Your mum was right: Go to bed and wake up at a consistent time. Weekends, weekdays, holidays, etc — always stick to a routine! – Amjad Masad
I’ve dealt with poor sleep for many years. As someone who’s excited & energetic, I had a hard time going to sleep. And as a startup founder, I’ve had a hard time staying asleep. Today I sleep ~8 hours, and almost every aspect of life is better. Here is an ordered list of tips:
1. Schedule Your mum was right: Go to bed and wake up at a consistent time. Weekends, weekdays, holidays, etc — always stick to a routine! If you sleep late after a night out, wake up early. If you’re tired, resist going to bed early. Eventually, sleep will become automatic.
2. Sleep hygiene It’s all about programming yourself for better sleep. Keep your room a sleep sanctuary. Resist working in there. Or even reading. The more things you associate your bedroom with, the weaker its automatic connection to sleep is.
Between the first three tips and the rest are a very big drop in ROI. I know that sleep gadgets are all the rage, but in the end, without a good schedule and good hygiene you’re operating on the margins. With that being said, here are the rest:
4. Temperature Room temperature is very important for sound and deep sleep. I found that if I’m waking up in the middle of the night it’s generally because I’m hot. I prefer 63-65 degrees. If you can’t control your room temperature, @eightsleep helps here.
5. Don’t eat late It will make it harder to fall asleep and your sleep quality will suffer. I’ve found that 3-5 hours from the last meal is ideal for sleep (being too hungry can also be a problem for falling asleep so make sure you eat a good amount of fat for your last meal).
6. Limit coffee and never drink alcohol Coffee has a 5-hour half-life so if you want to go to bed at a reasonable hour never have it past noon. Alcohol is practically poisonous for your sleep. (Maybe a glass of wine with dinner every once in a while is not the end of the world)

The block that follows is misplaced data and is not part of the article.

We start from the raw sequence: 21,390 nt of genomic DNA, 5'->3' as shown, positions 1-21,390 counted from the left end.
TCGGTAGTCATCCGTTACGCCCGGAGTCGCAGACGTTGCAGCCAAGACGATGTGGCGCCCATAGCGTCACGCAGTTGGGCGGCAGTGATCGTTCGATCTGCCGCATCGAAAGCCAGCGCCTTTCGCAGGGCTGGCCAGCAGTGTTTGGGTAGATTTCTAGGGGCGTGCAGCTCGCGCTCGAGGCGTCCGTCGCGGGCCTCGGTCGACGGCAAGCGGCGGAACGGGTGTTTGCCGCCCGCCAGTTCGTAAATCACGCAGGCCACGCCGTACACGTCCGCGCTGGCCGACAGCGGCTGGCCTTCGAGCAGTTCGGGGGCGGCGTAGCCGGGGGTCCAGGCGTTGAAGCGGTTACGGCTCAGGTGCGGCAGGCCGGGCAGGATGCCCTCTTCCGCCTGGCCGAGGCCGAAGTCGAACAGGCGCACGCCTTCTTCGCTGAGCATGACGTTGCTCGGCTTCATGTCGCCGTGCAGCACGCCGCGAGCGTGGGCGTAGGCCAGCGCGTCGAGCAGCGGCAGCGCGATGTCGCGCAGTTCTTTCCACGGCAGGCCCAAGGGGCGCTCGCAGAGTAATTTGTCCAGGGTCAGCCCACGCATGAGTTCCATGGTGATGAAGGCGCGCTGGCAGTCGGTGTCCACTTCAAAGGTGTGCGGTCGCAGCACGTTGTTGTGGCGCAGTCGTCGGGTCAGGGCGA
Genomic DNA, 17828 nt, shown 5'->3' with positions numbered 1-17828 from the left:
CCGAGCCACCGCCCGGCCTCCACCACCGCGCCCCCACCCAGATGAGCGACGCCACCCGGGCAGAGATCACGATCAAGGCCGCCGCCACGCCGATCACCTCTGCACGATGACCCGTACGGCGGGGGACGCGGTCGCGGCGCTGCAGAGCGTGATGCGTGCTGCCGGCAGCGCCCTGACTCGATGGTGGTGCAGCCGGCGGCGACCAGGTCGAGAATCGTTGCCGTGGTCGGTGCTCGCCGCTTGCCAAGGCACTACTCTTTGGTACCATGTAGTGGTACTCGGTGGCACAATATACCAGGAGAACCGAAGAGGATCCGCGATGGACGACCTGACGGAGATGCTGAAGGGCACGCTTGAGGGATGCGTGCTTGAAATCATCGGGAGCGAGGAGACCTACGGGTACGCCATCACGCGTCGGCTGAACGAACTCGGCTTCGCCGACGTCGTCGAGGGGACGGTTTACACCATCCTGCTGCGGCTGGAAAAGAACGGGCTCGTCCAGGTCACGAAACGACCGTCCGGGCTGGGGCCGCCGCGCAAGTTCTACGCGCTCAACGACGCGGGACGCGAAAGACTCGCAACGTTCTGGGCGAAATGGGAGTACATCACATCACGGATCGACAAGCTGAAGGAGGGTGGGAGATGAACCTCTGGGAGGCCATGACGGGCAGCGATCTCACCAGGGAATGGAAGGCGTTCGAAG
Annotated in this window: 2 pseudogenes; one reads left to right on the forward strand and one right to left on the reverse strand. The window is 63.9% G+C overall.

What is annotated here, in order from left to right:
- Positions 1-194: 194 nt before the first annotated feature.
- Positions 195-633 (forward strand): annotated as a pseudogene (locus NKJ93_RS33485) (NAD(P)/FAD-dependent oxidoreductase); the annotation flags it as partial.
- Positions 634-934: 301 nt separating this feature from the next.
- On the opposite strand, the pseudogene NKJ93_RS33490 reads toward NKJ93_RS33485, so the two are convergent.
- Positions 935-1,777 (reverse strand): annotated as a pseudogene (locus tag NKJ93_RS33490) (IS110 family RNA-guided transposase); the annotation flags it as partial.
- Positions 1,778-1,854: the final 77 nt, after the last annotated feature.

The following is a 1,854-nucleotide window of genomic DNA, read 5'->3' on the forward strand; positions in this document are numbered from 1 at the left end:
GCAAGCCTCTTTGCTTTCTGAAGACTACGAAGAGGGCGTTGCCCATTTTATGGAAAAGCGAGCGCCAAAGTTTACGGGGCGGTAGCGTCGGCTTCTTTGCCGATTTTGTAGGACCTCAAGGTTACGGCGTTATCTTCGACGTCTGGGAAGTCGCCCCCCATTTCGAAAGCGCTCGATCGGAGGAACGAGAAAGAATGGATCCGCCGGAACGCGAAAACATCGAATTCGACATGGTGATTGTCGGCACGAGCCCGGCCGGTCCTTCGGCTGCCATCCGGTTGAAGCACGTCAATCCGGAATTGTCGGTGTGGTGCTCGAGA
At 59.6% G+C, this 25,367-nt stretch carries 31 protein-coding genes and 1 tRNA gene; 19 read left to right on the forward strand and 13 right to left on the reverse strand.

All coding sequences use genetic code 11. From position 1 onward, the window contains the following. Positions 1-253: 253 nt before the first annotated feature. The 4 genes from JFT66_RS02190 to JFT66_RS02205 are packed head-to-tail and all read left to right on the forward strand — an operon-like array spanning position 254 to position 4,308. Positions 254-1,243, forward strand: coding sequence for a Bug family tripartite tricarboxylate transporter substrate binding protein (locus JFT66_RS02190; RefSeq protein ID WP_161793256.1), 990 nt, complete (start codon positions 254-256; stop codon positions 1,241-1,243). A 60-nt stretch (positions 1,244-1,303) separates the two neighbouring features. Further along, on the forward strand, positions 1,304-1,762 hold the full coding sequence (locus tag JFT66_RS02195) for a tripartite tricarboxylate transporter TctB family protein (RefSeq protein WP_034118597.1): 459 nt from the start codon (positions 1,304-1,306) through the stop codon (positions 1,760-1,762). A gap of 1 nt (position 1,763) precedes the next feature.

7. Avoid late-night stimulation While I think “winding down ritual” is a bit oversold, I think overstimulation before bed can be terrible. Resist tweeting that hot take at midnight, and don’t watch intense TV.
8. Avoid naps Naps can be really great, but only once you’ve mastered your sleep. Before you’ve had a solid sleep schedule, naps — especially close to bedtime — can really set you back.
9. Sun in the morning When you wake up go outside or get exposed to natural light. Even better if you get sun in your bedroom because it can serve as a natural wake-up cue.
10. Supplement magnesium I’ve tried dozens of supplements and the only thing that has had any measurable impact was magnesium. It made it easier to go to sleep and stay asleep. I have no idea by what mechanism.
Addendum 2: If you really want a “pick me up” afternoon, try going for a walk. If that doesn’t work, nicotine gum might work. It’s shown to not nearly be as addictive as smoking and has a half-life of just two hours. @lucynicotine is great!
Addendum 3: If you go through a period of bad sleep, don’t sweat it. People can function on really low sleep (for extended periods of time). Poor sleep is often the result of sleep anxiety, so the worst thing you can do is stress too much about it.